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“ The girl that is old enough helps me; one daughter is married to a stockkeeper. Wages £20.

“We employ one man, wages 6s. per week; he boards and lodges with the family.

In harvest time, I have twelve pigs and three up fattening; this year I have killed for my family use two bullocks; four pigs; they weighed about 150lbs. each; twenty-two ducks, four dozen of fowls, not counting young things; eggs we use as we want for the family, and I sell about ten or twelve dozen a week. Fowls, thirteen-pence per pair; eggs pay well; the neighbours are civil and obliging; when one man's short of rent or flour we help each other. There is good fish in the river, and it does not take much trouble to catch them. “I sold my wheat at 4s. per

bushel. “ I paid in August last £2 2s. 6d. for half a chest of tea and £1 2s. 6d. the cwt. for sugar. I usually buy half a chest of tea and one bag of sugar at a time; quarter cwt. of soap. I buy tea twice a year, and sugar three times.”

After taking down the statements, Mrs. Chisholm often added her own notes, as in the following on three old prisoners at Webb's Creek :

“ This poor man is a widower, his wife has not been long dead, and never did I see grief so stamped upon a poor man's countenance ; he was very kind to his partner during a long illness, had a doctor twice to see her ; he has a dread of bachelorism; he has visited his solitary neighbours over the river, and knows what a bachelor's life is. May my sons escape the calamity that prevails at Webb’s Creek. All fastidious bachelors in search of imaginary beings should visit Webb’s Creek, and see the comforts of single blessedness. I could not sleep all night for the sound of their miserable voices, their black chins, their brown shirts. A man would be happier with a very shrew than left to mate with his own shadow.”

A BACHELOR SETTLEMENT. “A very snug hut, ascent to it steep; the house sheltered by a rock; we were scarce in the house before the frying-pan was put on the fire; here we had fried eggs and bacon, cold boiled pork, tea, and damper : the bacon here was the best cured of any I have tasted in the colony. There is a good pigyard; here are the pigs, bachelor Hale's sole care (p. 52); he gets up at night to feed, then goes out by day to gather thistles for them. When we left here, Whitaker brought a dozen of eggs to the boat as a present for me. How comfortable old people can live on a bit of land; what ingenious contrivances poor homes are to keep human beings poor and miserable!

“ Four large sacks of flour, three casks of meat, a great abundance of provisions, and a very considerable number of pigs ; but my attention was so taken up in examining the government monastery that I forgot to enter the numbers. At this desolate spot there were evident signs that men seldom voluntarily live alone. There was the tomb of Henry Hale’s bush wife, 'a gin's grave;' it was neatly paled in and painted ; never did I witness such misery in the midst of plenty. What frightful evils are the results of checking population !"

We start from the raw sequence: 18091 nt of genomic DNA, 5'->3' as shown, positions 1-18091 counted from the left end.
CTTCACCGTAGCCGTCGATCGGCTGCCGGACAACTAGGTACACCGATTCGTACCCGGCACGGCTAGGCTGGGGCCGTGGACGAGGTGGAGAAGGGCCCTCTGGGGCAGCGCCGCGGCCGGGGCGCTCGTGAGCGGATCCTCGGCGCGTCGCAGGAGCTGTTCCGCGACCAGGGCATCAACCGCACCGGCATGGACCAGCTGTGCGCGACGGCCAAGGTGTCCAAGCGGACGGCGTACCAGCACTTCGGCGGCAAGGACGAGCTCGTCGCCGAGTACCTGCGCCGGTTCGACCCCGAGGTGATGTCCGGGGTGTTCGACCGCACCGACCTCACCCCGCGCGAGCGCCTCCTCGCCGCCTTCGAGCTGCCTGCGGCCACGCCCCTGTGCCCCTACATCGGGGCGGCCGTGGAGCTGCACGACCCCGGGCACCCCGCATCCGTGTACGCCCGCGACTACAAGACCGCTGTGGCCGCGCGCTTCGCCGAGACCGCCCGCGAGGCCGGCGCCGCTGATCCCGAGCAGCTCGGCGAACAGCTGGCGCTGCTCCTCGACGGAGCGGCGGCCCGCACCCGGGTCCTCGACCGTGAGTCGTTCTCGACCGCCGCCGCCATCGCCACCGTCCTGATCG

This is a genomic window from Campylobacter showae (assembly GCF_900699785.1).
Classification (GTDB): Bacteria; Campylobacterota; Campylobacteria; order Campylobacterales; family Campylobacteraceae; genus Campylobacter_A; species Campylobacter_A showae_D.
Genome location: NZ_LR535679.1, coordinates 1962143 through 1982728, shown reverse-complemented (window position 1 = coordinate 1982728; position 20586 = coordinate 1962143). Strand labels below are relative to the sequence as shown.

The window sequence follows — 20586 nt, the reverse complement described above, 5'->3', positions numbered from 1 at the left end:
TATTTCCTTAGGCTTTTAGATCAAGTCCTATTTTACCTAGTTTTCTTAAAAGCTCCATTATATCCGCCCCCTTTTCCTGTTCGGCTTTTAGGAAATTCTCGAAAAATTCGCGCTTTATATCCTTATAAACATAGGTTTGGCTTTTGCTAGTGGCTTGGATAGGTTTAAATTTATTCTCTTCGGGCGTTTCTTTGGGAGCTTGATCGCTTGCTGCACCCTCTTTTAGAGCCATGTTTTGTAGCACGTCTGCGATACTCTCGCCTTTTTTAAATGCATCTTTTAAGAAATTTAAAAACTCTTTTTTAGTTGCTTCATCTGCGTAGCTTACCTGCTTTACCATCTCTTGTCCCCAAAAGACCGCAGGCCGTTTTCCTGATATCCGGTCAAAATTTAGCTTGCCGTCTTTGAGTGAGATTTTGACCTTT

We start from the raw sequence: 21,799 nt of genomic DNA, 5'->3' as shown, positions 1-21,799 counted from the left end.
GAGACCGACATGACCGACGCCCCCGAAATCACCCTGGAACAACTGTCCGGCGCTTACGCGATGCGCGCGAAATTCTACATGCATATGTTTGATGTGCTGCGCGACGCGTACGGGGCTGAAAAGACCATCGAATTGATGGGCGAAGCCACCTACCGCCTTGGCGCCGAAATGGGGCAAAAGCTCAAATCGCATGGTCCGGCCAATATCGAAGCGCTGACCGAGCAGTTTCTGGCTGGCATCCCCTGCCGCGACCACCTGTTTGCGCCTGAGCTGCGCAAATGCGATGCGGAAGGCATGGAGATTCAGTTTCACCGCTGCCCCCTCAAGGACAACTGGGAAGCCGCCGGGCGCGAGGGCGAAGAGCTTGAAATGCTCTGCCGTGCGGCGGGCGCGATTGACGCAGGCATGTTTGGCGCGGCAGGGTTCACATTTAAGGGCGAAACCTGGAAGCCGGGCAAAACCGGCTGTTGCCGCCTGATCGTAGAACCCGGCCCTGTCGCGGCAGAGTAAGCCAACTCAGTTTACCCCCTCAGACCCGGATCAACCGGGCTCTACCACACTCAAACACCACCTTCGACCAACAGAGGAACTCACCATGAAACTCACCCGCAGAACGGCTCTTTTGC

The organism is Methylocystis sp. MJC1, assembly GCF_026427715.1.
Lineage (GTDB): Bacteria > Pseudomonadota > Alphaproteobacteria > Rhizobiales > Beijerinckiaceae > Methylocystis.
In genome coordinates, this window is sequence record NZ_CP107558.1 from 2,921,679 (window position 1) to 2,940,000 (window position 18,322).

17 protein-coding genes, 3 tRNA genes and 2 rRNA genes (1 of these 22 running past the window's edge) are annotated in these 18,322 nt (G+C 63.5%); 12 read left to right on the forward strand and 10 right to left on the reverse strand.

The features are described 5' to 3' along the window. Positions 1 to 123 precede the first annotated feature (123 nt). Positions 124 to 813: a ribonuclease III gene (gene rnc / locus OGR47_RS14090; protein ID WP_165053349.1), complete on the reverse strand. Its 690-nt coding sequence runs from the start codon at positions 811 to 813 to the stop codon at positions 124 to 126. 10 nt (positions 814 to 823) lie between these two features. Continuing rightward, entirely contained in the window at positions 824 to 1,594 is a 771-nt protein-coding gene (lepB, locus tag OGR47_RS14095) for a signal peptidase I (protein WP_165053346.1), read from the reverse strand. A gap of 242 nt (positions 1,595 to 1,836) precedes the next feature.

N July, 1846, Sir George Gipps retired from the government of

New South Wales, and departed for England, worn out in body and mind by the excitement of perpetual contests with colonists as unscrupulous in their attacks as he was obstinate and haughty in maintaining his opinions and position. It was a war to the knife on both sides. The last measure he presented to the Legislative Council (a bill to renew the border police) was rejected, and an address voted, by a large majority, after two nights' debate, which was virtually a vote of censure on his government.

A few examples will illustrate the peculiarities of his government :

He disallowed the cost of curing a black aborigine of an infectious disorder, on the ground “that there were no funds legitimately applicable for that purpose;" but he spared no expense to discover, try, and hang, if possible, those gentlemen who had slain blacks in self-defence, after he had withdrawn the police, for which they paid a special tax.

In the same spirit he threatened to withdraw the pasturing licence of any man whose shepherd lived with a black concubine, blacks being the only females within hundreds of miles; but he towered with indignation when it was suggested that it was his duty to provide the shepherds with wives.

Having found officials, who had been elected members of the council, voting against him, he issued an order that, “On questions deemed of importance by the representative of her Majesty, persons who hold office during her Majesty's pleasure, and who may at the same time be members of the Legislative Council, are not at liberty to oppose, in their latter capacity, the government which it is their duty in the former capacity to serve.”

A return made to the Legislative Council affords a series of examples of the arbitrary manner in which he exercised the power vested in him, as governor, of raising and reducing the price of land. In many instances he acted in defiance of the recommendation of the surveyors and local authorities. He believed in no one but himself.



an acre.


“ Land at Illawarra was sold at 12s. and £1, raised to £10, not sold, then offered at auction at £1, and being the refuse still remained unsold.

“In a second district land raised to £10 was reduced to £2. In a third, after an increase to £10 and £100, the lots were reduced to £2

In a third £100 upset was obliged to be reduced to £10 an

A fourth and fifth district present equally striking instances of the governor's ill success as a land valuer.”

Perhaps, next to the contest with the squatters, the hardest struggle took place upon the District Council Bill.

District councils, as we have already stated, were created at the suggestion of Sir George Gipps, before he became Governor of New South Wales, by the 47th section of the 5th and 6th Victoria, c. 79, with the view of raising local taxes, to be expended, under local control, for local objects, such as roads, bridges, schools, &c.

Under this clause the inhabitants of each district were empowered to elect a council, and, if they neglected to elect, the governor had power to appoint a council, which should decide on the sum required for a year for the district. Half such sum was to be contributed from the colonial treasury, and the other half to be levied on the property in the district. If no local treasurer was elected the colonial treasurer had to issue his warrant, and sell up as much of the property of the district as would raise the requisite sum.